Pond: How to Build a Low-Maintenance Pond

A little more building work means a LOT less maintenance and repair

Get great advice from professional pond builders and long-time pond owners about building and maintaining backyard ponds, waterfalls and streams.

By the DIY experts of The Family Handyman Magazine


A pond can become the best feature in your backyard, your favorite hangout, a project you'll be proud of for years. But if you don’t plan for the maintenance up front, many ponds become just another source of chores and frustration. So we asked professional pond builders and longtime pond owners for their best advice on avoiding problems and maintenance. Before you grab your shovel or buy a bucket of goldfish, check out what they had to say.

Choose a tough liner

A leaking liner is one of the most common complaints of pond owners. Patching a leak is no big deal, but finding it can be a hole 'nother story. So a durable liner is a good investment. Most experts recommend 45-mil-thick EPDM rubber pond liners.

Tips and Lessons From Our Field Editors: Jim Boyle, Houston, TX

Best tip:
The soil in my area is thick “gumbo” that sticks to the shovel like peanut butter. So when I dug my pond hole, I took a tip from some local excavators: I continuously dipped the shovel in a bucket of water and the sticky soil slipped right off.

Lesson learned the hard way:
I have a 10-year-old pond liner that's in good shape—except for one area that's cracking beyond repair. My mistake was leaving that section of the liner exposed to direct sunlight. Some liner materials—like EPDM—stand up to the sun better than others, but none are completely immune to UV light damage. The underwater part of the liner doesn't have to be shaded, but protect the rest with stones, gravel or plants.

Jim Boyle, Houston, TX
Pond liner

Protect the liner

Even the toughest liner won't stand up to sharp stones or roots. So when you're done digging the pond hole, take a few minutes to pick out stones and cut back any exposed tree roots. Before you install the liner, cushion the hole with underlayment, a spongy synthetic fabric that helps protect against stones and growing roots.

Pump and plumbing tips

If your pond will include a fountain or waterfall, you'll need a pump and tubing to move water.

  • Don't set the pump directly on the pond floor where it will suck up damaging sludge. Elevate it on a brick or stone.
  • For good water circulation, place the pump as far as possible from the waterfall or other inflow point. “Dead zones” where water stagnates are bad for fish and good for algae.
  • Even if your pump has a built-in flow adjustment dial, install a valve in the tubing for more convenient adjustment.

Tips and Lessons From Our Field Editors: Ken Werner, Hamilton, NY

Best tip:
Filling my 6,000-gallon pond would have run my well dry, and the local pool service wanted $400 to fill it. So I bought 100 ft. of plastic corrugated tubing ($50) and connected it to my downspouts. That filled my pond with rainwater in about two weeks.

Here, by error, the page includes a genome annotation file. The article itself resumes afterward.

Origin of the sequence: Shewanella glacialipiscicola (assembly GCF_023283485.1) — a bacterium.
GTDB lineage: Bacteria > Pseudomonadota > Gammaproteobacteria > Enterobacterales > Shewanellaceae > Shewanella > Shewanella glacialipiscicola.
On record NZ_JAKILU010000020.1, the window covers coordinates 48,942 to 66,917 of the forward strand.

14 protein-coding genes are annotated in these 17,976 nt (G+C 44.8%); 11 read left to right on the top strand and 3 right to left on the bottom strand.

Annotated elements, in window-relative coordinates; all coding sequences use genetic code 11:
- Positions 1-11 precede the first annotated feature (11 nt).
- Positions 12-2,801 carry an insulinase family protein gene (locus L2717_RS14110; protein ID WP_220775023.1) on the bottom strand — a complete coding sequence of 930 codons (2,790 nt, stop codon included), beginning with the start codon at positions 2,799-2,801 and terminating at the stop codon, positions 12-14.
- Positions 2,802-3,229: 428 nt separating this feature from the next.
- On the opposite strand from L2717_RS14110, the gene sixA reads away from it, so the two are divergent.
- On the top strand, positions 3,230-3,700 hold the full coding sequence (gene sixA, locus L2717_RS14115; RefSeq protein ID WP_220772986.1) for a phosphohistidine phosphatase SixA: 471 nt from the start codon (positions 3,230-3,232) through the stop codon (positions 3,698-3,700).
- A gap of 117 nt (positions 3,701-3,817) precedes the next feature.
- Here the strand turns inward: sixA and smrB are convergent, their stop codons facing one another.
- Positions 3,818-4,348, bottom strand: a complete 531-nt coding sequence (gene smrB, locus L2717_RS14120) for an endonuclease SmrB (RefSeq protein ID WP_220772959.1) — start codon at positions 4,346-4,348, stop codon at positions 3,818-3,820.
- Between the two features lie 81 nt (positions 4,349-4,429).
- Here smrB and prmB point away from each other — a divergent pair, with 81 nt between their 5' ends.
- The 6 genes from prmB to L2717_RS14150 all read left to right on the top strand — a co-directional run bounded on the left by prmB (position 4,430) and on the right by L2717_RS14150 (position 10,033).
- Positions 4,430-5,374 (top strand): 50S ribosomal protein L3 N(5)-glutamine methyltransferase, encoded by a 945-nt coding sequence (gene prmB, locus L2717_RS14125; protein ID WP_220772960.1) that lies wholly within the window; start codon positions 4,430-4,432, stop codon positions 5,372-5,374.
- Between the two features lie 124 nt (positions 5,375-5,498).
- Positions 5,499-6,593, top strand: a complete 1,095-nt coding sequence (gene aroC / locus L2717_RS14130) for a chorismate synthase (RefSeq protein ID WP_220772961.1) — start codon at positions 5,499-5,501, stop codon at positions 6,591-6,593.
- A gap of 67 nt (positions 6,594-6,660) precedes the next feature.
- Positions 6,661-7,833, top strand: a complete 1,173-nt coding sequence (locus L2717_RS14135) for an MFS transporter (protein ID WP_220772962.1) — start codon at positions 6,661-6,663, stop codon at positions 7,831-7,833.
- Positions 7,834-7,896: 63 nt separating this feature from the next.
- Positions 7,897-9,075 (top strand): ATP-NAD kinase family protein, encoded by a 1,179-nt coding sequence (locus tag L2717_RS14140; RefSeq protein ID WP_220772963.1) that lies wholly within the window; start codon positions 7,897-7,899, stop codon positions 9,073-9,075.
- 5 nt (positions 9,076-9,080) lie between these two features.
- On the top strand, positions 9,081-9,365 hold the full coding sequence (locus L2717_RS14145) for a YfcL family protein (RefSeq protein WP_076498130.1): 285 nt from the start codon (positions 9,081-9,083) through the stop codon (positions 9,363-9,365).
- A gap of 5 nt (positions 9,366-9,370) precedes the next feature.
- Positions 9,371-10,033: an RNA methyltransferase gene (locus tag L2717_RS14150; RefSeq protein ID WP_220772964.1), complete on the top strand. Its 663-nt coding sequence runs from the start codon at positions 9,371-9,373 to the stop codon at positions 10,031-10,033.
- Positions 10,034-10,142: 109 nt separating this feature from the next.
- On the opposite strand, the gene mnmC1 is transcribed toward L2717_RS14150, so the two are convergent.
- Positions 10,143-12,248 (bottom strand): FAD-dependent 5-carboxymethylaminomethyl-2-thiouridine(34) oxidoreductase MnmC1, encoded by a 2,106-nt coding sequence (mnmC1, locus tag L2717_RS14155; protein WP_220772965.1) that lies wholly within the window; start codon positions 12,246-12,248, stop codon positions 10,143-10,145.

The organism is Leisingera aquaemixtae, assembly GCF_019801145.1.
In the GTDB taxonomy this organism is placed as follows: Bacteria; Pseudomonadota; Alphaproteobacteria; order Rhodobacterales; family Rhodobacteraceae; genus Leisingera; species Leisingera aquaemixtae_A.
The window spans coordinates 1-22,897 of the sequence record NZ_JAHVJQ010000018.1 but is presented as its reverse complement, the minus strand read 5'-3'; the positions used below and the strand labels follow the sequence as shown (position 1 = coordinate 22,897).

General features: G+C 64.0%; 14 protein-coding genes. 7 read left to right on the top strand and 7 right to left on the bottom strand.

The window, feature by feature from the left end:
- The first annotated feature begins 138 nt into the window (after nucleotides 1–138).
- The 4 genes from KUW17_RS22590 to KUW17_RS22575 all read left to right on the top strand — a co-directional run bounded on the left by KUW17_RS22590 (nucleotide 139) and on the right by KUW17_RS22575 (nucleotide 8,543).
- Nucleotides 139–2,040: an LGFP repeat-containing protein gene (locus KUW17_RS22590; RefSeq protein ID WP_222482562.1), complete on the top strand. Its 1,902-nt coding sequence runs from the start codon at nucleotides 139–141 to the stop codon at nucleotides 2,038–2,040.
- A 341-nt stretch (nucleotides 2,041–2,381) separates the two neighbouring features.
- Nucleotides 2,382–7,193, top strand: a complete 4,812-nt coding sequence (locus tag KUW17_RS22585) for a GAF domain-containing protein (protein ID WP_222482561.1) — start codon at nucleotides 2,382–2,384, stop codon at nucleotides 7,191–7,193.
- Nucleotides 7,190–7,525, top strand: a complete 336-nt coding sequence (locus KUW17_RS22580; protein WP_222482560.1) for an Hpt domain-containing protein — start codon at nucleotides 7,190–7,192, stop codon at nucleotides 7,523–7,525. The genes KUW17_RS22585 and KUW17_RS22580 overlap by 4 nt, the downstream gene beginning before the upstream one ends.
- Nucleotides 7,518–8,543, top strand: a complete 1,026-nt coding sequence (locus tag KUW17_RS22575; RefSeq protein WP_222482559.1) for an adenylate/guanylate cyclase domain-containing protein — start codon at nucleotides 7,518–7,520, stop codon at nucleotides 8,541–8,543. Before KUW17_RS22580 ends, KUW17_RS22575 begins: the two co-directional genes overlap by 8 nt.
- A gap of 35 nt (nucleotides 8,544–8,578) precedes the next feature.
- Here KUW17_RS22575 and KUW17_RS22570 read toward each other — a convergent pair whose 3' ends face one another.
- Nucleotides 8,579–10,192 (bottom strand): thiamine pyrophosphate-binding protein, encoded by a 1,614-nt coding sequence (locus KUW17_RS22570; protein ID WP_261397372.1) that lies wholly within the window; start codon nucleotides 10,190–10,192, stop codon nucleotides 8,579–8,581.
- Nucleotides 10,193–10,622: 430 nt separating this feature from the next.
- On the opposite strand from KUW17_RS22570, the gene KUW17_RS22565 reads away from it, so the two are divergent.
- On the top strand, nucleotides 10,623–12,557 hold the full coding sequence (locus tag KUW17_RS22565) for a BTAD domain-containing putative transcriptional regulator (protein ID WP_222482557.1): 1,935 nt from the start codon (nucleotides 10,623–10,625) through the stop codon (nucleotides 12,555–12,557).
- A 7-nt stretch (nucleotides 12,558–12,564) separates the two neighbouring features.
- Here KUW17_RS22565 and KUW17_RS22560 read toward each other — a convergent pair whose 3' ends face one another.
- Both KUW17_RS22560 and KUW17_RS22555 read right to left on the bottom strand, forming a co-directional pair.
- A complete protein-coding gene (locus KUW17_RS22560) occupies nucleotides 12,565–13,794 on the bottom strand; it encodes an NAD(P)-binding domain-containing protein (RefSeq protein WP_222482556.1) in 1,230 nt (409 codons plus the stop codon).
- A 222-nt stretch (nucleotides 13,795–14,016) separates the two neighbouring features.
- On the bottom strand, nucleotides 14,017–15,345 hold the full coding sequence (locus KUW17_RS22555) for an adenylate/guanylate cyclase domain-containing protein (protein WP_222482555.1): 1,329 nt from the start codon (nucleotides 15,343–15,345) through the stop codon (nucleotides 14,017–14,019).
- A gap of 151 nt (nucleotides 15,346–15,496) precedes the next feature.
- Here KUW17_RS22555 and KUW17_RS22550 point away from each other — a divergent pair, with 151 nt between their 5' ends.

Lesson learned the hard way:
Water attracts wildlife. That's sometimes good, sometimes bad. Our worst visitor was a heron that poked holes in the liner while trying to catch goldfish with its beak. We found that the best critter deterrent is a sprinkler controlled by a motion sensor (the Contech Scarecrow is one brand; available through our affiliation with Amazon.com).

Ken Werner, Hamilton, NY

Keep runoff water out

Rainwater can carry soil, grass clippings and lawn chemicals into your pond. That means sludge buildup, algae growth, maybe even dead fish or pond plants. Keeping runoff out of pond water requires just a little extra care while you dig the pond hole: Make sure the rim of the hole is about 3 in. above the surrounding soil. If you're building in a low spot that becomes a swamp during heavy rains, make the rim a bit higher.

Make it easy to empty

To prepare for winter or to clean the pond, most pond owners occasionally empty the pond using the pond pump. A sump hole makes that easier. But don't place the pump in the hole during normal operation—the hole will be a gathering spot for debris that can damage the pump. If your pond will include a waterfall, install a tee in the tubing behind the waterfall. That lets you empty the pond without disconnecting the tubing at the waterfall.

Tips and Lessons From Our Field Editors: Mark Ripplinger Deltona, FL

Best tip:
When I ran the wiring to power my pond pump, I installed a switch by the back porch. We just flip the switch, sit back and enjoy the sound.

Lesson learned the hard way:
The first waterfall I built lost a lot of water because it trickled back between the stones just below the waterfall ledge. Take some extra time to carefully seal the stones behind and below the ledge. You can use mortar or “pond foam,” black expanding foam sealant that's less visible than the yellowish stuff.

Mark Ripplinger, Deltona, FL
Pond foam

Use tough tubing

Required Tools for this Project

Have the necessary tools for this DIY project lined up before you start—you’ll save time and frustration.

  • 4-in-1 screwdriver
  • Bucket
  • Level
  • Wheelbarrow
  • Spade
  • Utility knife

Required Materials for this Project

Avoid last-minute shopping trips by having all your materials ready ahead of time. Here's a list.

  • EPDM liner
  • Underlayment
  • Pond pump
  • Corrugated tubing
  • Sand
  • Rocks
  • Fieldstone
  • Band clamps
  • Pond foam
  • Threaded tee and fittings

Similar Projects

Popular How-To Videos